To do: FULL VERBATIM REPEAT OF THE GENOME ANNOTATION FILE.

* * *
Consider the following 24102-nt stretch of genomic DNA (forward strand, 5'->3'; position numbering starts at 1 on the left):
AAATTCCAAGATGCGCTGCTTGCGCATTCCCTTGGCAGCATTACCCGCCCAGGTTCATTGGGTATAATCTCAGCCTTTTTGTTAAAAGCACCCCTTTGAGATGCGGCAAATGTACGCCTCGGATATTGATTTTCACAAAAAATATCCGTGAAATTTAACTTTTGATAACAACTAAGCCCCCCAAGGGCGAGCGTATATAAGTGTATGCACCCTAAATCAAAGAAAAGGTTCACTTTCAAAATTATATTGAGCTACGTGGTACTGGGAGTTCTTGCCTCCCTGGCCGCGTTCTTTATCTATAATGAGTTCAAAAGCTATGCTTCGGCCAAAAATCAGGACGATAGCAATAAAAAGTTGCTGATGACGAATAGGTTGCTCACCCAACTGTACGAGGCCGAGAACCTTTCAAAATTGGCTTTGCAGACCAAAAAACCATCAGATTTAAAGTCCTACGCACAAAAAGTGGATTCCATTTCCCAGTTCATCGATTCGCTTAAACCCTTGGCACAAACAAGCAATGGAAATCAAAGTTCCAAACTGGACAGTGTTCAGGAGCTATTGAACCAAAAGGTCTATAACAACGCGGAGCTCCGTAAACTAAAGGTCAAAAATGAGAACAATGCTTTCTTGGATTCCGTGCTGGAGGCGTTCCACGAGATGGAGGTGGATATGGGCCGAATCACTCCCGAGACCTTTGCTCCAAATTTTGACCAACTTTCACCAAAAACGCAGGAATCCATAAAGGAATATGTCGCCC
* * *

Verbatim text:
Consider the following 24102-nt stretch of genomic DNA (forward strand, 5'->3'; position numbering starts at 1 on the left):
AAATTCCAAGATGCGCTGCTTGCGCATTCCCTTGGCAGCATTACCCGCCCAGGTTCATTGGGTATAATCTCAGCCTTTTTGTTAAAAGCACCCCTTTGAGATGCGGCAAATGTACGCCTCGGATATTGATTTTCACAAAAAATATCCGTGAAATTTAACTTTTGATAACAACTAAGCCCCCCAAGGGCGAGCGTATATAAGTGTATGCACCCTAAATCAAAGAAAAGGTTCACTTTCAAAATTATATTGAGCTACGTGGTACTGGGAGTTCTTGCCTCCCTGGCCGCGTTCTTTATCTATAATGAGTTCAAAAGCTATGCTTCGGCCAAAAATCAGGACGATAGCAATAAAAAGTTGCTGATGACGAATAGGTTGCTCACCCAACTGTACGAGGCCGAGAACCTTTCAAAATTGGCTTTGCAGACCAAAAAACCATCAGATTTAAAGTCCTACGCACAAAAAGTGGATTCCATTTCCCAGTTCATCGATTCGCTTAAACCCTTGGCACAAACAAGCAATGGAAATCAAAGTTCCAAACTGGACAGTGTTCAGGAGCTATTGAACCAAAAGGTCTATAACAACGCGGAGCTCCGTAAACTAAAGGTCAAAAATGAGAACAATGCTTTCTTGGATTCCGTGCTGGAGGCGTTCCACGAGATGGAGGTGGATATGGGCCGAATCACTCCCGAGACCTTTGCTCCAAATTTTGACCAACTTTCACCAAAAACGCAGGAATCCATAAAGGAATATGTCGCCC